Liberal Leader Christy Clark posed for cameras in an excavator breaking ground for a new hospital on Vancouver Island and New Democrat Leader Adrian Dix shook hands at a seniors activity centre in Vancouver as health care became the latest battleground in the British Columbia election campaign.
Dix promised $238 million over three years for seniors, children with mental health issues and rural health services in an effort to relieve pressure on the province's health care system.
The money pales in comparison to the $16.5 billion the province has budgeted for health care this year, but Dix said Tuesday the focus on primary and community care is the future of health care.
"This plan does not have big-ticket items but it does what's necessary and focuses on the things that are necessary," Dix said at a campaign stop at the South Granville Seniors Centre, located in the Vancouver-Fairview riding of Liberal Health Minister Margaret MacDiarmid.
Dix pledged $70 million over three years to home support and community care for seniors and those with chronic conditions. Another $35 million would go toward improved residential care services and $35 million for mental-health treatment for children and youth. Lack of mental-health services for children and youth under the Liberals has been the focus of strong criticism by the province's children's watchdog.
An NDP government would also invest $45 million to improve rural acute-care services and for rebuilding surgery, obstetrics and critical care departments in rural hospitals, Dix said.
Dix had some rare praise for his Liberal rivals, commending the previous government for placing nurse practitioners in communities throughout the province.
"There has been some good work done by the present government in this regard. We need to build on that."
The praise ended there.
The New Democrat leader said the Liberals have significantly underfunded health care, and the spending projections in the last budget are not realistic.
"If they're re-elected they'll do one of two things: One, acknowledge that their budget isn't credible, which is very likely and two, cut health care services and that's a key issue in this election," he said.
In Comox, Clark disagreed.
Despite the tight rein her government is keeping on government expenditures, she said they have committed to an increase in health spending.
"We're adding $2.4 billion to the health-care budget over the next three years," she said during the campaign stop at Comox Valley Hospital, a new 153-bed facility that will replace St. Joseph's Hospital, which opened its doors in 1913.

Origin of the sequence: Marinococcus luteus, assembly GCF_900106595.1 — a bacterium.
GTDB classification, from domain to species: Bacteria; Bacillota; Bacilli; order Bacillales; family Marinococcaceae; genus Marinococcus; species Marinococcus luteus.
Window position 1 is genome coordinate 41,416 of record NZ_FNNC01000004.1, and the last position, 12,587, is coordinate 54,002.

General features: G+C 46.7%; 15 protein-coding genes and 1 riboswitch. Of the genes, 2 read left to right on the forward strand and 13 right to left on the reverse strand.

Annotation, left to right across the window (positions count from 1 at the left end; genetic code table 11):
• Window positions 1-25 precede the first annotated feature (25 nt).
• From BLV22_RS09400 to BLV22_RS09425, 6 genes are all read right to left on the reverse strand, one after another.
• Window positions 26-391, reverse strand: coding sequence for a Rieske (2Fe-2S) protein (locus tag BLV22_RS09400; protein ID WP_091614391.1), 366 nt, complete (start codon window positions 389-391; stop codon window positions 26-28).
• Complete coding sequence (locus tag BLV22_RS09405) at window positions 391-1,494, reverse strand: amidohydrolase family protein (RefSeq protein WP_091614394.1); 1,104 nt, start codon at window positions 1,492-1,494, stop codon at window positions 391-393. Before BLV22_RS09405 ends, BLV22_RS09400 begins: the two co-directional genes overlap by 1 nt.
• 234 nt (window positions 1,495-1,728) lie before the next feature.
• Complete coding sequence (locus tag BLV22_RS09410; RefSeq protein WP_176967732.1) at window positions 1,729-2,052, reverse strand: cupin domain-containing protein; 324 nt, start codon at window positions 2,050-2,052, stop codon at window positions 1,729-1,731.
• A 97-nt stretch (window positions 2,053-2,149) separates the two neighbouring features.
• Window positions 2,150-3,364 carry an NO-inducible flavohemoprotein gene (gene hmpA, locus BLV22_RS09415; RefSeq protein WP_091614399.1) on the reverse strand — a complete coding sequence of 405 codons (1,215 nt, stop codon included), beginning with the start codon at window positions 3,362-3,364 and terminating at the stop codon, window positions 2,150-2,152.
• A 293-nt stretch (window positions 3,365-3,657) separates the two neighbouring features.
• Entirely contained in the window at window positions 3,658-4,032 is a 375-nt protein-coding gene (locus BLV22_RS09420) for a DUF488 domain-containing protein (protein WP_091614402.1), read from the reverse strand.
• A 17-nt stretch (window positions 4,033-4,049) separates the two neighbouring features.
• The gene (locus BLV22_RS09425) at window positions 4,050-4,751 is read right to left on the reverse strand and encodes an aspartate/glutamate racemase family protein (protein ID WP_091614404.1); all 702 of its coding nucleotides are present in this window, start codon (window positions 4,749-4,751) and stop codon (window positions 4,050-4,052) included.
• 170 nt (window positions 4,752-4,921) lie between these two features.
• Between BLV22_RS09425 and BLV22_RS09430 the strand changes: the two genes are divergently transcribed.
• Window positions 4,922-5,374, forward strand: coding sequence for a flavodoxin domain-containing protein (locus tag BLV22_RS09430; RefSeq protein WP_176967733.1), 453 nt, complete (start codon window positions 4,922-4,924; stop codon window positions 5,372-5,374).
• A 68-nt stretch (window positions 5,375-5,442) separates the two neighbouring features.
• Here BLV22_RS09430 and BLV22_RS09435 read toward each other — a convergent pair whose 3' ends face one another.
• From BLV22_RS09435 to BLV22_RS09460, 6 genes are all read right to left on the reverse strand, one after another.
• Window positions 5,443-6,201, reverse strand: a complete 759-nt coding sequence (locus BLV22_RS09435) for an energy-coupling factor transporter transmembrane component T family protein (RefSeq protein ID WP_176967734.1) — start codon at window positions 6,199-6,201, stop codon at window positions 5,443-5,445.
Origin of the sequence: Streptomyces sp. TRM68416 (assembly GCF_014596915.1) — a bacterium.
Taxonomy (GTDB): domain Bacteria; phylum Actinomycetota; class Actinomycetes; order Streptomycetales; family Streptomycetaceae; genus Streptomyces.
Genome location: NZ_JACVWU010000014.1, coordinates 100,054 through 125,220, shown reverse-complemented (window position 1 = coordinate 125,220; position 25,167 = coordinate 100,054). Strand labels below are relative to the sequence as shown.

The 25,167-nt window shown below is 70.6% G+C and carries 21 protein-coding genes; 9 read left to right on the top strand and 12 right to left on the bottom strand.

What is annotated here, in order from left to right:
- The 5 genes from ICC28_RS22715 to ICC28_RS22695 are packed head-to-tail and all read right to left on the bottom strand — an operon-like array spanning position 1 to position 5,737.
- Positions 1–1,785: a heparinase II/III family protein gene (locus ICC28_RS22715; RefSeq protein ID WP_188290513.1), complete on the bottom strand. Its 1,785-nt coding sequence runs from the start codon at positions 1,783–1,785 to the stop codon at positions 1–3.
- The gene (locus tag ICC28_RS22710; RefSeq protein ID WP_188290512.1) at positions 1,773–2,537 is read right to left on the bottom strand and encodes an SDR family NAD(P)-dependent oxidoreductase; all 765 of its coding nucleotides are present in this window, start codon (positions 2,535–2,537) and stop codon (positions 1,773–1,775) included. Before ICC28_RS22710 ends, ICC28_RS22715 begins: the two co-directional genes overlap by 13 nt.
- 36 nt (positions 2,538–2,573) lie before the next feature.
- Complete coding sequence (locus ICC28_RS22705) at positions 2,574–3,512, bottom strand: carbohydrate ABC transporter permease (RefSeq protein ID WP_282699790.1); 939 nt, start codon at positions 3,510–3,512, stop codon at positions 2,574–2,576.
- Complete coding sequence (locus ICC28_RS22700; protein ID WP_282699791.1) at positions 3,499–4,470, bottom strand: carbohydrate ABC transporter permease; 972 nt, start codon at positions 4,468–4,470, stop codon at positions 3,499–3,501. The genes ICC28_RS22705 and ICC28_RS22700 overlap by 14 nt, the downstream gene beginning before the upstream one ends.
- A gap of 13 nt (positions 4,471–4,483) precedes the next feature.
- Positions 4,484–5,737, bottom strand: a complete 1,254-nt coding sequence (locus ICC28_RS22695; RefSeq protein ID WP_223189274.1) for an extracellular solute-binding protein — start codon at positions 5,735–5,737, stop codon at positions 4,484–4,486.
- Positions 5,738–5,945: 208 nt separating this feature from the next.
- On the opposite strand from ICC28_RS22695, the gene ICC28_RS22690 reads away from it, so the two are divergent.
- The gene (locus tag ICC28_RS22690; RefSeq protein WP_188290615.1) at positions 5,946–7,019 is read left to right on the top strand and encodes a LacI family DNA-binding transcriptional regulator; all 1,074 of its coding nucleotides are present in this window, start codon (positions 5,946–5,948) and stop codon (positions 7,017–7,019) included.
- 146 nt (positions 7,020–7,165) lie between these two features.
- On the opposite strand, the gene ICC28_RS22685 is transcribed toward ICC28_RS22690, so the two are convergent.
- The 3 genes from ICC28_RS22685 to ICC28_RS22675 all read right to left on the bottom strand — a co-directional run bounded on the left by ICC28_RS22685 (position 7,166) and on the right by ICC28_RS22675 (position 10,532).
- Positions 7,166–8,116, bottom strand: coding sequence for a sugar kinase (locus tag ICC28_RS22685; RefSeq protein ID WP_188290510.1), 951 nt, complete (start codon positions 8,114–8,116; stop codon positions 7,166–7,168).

The hospital is expected to be in operation by 2017, a $334-million project with the province picking up 60 per cent of the cost and the Comox-Strathcona Regional Hospital District the rest.
"We have by far the smallest growth in government spending over any government across the country. But that doesn't mean we don't add to the health care budget. We do," Clark said.
The provincial budget released in February held health spending growth to 2.6 per cent annually in the coming years. The last time growth was that low was in 1996 during a major recession.
By 2015-16, the annual price tag for health will be $17.4 billion.
Clark said Dix has not explained where the quarter of a billion dollars for his health care promises will come from.
"We've doubled the health-care budget the last 12 years in B.C., and we've done it by keeping taxes low across the province. We've done it by growing the economy," she said.
Asked how he will control spending on health, Dix said there will be "tough negotiations" ahead in the health-care system.
He also suggested the programs announced Tuesday are less expensive options that will relieve an overburdened and more expensive acute-care system.
Bonnie Pearson, of the Hospital Employees' Union that represents about 20,000 residential and home care support workers, said the NDP plan will reduce costs and pressures on the health care system.
In particular, she lauded the funding for residential care for seniors.
"By increasing standards of care in residential facilities, and reversing cuts to home support in the community, we can reduce the number of seniors who end up in emergency rooms and hospital beds."
Every jurisdiction in Canada and around the world is trying to move toward primary and community care, said Kimberlyn McGrail, associate director of the UBC Centre for Health Services and Policy Research.
"I don't think I'm in a position to say whether $238 million in spending is actually what can get you there, but the logic is that you can effect a whole lot of change by dealing with that one particular aspect of the system," she said.
B.C. has started on that path, but there is not a great deal of flexibility from year-to-year to make the change.
"You can't just all of a sudden take a billion dollars out of acute care," she said, likening the change to trying to fix and airplane and fly it at the same time.
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